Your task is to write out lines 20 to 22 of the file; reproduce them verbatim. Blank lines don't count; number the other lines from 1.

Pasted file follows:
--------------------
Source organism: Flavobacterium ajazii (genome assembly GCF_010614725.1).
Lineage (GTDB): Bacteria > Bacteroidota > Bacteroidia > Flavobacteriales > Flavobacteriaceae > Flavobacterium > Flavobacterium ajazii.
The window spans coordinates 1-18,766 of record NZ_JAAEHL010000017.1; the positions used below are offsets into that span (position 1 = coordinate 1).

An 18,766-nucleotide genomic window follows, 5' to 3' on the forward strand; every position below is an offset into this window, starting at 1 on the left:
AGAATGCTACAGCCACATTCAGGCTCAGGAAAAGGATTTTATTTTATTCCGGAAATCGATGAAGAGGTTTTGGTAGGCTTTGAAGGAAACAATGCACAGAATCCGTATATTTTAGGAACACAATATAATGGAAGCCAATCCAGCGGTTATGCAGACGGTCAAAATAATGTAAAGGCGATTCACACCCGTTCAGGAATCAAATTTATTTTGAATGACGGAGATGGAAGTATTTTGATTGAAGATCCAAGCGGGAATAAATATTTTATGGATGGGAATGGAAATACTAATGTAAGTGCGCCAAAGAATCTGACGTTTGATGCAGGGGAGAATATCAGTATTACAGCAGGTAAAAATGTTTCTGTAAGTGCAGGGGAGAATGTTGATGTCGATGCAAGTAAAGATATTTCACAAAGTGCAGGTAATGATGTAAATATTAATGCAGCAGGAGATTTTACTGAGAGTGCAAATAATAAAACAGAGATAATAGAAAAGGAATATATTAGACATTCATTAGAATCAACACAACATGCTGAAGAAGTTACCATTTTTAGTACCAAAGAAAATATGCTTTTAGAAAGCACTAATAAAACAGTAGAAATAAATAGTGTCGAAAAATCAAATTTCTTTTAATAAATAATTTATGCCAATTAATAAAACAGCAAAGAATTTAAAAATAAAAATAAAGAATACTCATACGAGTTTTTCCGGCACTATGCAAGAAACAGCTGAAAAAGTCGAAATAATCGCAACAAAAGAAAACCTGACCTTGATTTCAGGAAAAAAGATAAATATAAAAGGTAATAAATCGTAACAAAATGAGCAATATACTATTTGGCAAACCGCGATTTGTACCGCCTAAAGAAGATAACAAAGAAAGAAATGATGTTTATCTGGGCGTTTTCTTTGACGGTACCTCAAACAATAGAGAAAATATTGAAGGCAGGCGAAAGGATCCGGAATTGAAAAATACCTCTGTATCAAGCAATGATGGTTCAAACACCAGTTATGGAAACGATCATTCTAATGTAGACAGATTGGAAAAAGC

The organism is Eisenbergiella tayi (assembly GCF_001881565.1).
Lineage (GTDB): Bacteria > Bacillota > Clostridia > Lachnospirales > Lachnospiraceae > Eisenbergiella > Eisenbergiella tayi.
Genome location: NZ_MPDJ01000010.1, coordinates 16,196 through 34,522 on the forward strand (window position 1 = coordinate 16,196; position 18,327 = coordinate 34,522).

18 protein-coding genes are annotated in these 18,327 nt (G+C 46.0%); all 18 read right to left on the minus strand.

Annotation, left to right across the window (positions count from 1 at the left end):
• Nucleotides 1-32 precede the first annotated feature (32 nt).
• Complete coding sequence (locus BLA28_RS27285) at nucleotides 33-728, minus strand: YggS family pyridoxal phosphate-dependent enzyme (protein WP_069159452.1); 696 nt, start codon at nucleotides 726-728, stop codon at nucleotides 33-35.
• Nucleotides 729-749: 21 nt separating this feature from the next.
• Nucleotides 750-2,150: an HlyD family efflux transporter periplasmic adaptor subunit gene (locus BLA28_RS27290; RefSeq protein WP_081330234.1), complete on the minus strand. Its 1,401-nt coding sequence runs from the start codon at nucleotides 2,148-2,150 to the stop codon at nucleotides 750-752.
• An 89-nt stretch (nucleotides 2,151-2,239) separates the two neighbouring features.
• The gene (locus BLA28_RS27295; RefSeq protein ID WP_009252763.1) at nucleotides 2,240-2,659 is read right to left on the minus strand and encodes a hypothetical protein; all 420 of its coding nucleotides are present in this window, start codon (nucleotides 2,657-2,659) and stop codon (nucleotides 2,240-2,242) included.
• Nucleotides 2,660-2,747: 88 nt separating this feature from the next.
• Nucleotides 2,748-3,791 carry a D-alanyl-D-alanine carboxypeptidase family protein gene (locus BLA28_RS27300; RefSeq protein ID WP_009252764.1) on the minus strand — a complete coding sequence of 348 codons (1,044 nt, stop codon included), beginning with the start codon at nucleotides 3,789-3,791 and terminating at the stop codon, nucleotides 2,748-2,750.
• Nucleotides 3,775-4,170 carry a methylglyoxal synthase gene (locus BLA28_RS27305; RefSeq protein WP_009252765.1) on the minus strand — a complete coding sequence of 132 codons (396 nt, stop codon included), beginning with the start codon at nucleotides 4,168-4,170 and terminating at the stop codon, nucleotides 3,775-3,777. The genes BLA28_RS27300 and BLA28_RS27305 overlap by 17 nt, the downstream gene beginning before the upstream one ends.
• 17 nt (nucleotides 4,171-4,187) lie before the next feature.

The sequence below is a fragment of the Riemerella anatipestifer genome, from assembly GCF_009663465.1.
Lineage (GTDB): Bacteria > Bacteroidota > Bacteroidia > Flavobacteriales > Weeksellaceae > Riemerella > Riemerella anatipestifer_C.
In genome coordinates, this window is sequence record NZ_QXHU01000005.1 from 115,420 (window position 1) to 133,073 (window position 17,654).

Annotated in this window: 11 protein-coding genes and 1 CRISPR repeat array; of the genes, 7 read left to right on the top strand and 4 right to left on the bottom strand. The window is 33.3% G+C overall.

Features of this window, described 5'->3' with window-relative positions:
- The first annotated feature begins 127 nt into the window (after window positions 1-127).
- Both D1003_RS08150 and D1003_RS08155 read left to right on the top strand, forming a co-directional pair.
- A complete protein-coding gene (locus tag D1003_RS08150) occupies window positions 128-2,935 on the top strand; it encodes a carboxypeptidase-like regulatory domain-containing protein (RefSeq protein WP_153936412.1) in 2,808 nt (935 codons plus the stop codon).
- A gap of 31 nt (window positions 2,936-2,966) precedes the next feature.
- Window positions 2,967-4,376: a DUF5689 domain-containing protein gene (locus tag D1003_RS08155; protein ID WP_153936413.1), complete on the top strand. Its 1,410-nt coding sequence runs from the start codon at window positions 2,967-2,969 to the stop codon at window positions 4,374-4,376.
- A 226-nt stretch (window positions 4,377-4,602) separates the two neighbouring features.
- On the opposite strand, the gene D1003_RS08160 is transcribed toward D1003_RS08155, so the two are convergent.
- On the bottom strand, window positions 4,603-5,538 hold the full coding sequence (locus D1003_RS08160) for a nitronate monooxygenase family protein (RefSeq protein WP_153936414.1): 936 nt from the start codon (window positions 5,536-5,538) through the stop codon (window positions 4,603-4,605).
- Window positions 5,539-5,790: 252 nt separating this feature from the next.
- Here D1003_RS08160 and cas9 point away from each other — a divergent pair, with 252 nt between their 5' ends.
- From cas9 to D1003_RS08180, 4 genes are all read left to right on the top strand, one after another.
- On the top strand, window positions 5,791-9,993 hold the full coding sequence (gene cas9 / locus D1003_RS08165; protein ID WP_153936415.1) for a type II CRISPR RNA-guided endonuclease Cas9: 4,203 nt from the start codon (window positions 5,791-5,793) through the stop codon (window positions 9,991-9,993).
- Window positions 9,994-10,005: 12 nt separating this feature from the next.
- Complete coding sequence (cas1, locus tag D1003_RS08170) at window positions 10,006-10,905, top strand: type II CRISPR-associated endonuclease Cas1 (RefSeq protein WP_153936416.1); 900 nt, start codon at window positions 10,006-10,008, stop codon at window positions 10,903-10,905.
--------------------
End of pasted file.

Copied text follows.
• 17 nt (nucleotides 4,171-4,187) lie before the next feature.

The sequence below is a fragment of the Riemerella anatipestifer genome, from assembly GCF_009663465.1.
Lineage (GTDB): Bacteria > Bacteroidota > Bacteroidia > Flavobacteriales > Weeksellaceae > Riemerella > Riemerella anatipestifer_C.